Re/code reports that Microsoft and Google have come to an accord, and have agreed to stop complaining to regulatory authorities about each other.
In a statement Microsoft said:
“Microsoft has agreed to withdraw its regulatory complaints against Google, reflecting our changing legal priorities. We will continue to focus on competing vigorously for business and for customers.”
Google similarly affirming that it too will withdraw any regulatory complaints it has made, saying:
“Our companies compete vigorously, but we want to do so on the merits of our products, not in legal proceedings.”
Google and Microsoft also agreed that they will try to work among themselves to settle any future issues before running to regulators.
The agreement only affects pending complaints, and not the new and ongoing cases in the European Union regarding Android or an earlier EU inquiry with regard to search.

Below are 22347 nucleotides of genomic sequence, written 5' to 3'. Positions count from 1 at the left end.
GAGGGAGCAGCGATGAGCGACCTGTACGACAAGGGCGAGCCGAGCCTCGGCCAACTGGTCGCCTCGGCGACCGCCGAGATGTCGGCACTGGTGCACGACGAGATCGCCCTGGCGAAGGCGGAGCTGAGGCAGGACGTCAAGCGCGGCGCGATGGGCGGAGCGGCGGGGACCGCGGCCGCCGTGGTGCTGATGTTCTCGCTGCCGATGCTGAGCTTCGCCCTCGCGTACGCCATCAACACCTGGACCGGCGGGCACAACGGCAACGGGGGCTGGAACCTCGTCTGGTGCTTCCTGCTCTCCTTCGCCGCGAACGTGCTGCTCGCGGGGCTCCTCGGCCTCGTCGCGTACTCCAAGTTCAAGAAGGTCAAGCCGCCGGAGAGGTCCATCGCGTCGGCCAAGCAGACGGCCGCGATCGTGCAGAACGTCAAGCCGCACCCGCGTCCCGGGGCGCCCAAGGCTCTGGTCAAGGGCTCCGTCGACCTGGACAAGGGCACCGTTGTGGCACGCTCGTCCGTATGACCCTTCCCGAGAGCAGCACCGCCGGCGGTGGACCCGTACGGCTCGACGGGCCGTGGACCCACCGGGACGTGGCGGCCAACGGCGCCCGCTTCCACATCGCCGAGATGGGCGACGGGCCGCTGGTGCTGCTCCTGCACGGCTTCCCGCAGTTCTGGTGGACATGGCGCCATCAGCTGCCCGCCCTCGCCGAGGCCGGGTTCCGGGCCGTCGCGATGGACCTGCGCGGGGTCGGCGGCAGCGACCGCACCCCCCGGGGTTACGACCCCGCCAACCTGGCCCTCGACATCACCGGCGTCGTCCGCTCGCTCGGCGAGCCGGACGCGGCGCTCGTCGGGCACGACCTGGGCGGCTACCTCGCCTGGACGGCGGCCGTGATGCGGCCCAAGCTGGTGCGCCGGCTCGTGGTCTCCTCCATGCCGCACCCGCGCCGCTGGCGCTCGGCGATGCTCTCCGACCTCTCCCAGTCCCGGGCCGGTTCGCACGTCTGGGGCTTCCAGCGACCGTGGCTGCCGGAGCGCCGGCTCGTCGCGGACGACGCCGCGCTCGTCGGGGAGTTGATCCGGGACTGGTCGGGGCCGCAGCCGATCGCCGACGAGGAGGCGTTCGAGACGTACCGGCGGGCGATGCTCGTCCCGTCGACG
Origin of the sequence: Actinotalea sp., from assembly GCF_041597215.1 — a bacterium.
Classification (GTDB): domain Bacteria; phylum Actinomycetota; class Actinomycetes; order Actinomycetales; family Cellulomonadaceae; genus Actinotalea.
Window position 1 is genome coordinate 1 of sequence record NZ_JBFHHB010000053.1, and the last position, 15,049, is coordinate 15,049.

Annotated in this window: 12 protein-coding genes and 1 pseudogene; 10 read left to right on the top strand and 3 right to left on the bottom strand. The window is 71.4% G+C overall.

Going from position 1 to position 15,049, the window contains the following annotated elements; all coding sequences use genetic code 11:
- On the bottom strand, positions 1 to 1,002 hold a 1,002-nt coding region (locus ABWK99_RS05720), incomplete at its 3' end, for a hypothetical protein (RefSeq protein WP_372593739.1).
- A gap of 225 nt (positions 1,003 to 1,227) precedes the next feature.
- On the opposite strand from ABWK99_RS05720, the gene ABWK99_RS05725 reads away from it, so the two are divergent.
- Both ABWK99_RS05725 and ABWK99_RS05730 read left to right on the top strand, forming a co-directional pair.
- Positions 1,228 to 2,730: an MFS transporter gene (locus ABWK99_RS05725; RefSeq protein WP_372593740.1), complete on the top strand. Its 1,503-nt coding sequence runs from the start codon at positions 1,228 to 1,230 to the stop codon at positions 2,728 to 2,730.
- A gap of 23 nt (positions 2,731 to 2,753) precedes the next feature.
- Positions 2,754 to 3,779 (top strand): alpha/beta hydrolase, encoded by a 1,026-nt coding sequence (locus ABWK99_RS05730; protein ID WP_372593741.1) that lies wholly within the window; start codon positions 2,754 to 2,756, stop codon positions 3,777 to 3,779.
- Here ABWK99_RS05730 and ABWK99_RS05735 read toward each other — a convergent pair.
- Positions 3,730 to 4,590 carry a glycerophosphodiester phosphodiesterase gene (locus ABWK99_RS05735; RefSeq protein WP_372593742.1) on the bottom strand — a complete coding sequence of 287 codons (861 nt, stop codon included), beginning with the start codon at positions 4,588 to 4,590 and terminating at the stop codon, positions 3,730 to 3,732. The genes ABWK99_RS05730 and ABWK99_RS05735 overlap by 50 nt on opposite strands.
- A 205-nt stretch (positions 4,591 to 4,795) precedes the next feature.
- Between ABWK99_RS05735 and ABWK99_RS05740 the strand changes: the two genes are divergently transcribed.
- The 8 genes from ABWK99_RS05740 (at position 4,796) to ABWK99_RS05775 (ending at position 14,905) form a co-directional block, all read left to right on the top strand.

Microsoft has however said that it has dropped its memberships in FairSearch and ICOMP, two groups supporting antitrust actions over Google’s search business. This is likely to have a significant impact on the funding and effectiveness of these organizations, even if Microsoft was not the only complainant.
The deal does not come with any product commitments and we do wonder what benefit Microsoft saw in this move.
Given Microsoft’s increasingly weak position in terms of operating systems and Google’s extremely dominant position in terms of mobile operating systems and search globally and especially in Europe, where it has 80-90% of both markets, it would seem Google has much more to gain from this move than Microsoft.
Hopefully there is more happening behind the scenes that it appears such as negotiations around Android apps on Windows 10 Mobile, else it would just be another case of Satya Nadella throwing in the towel.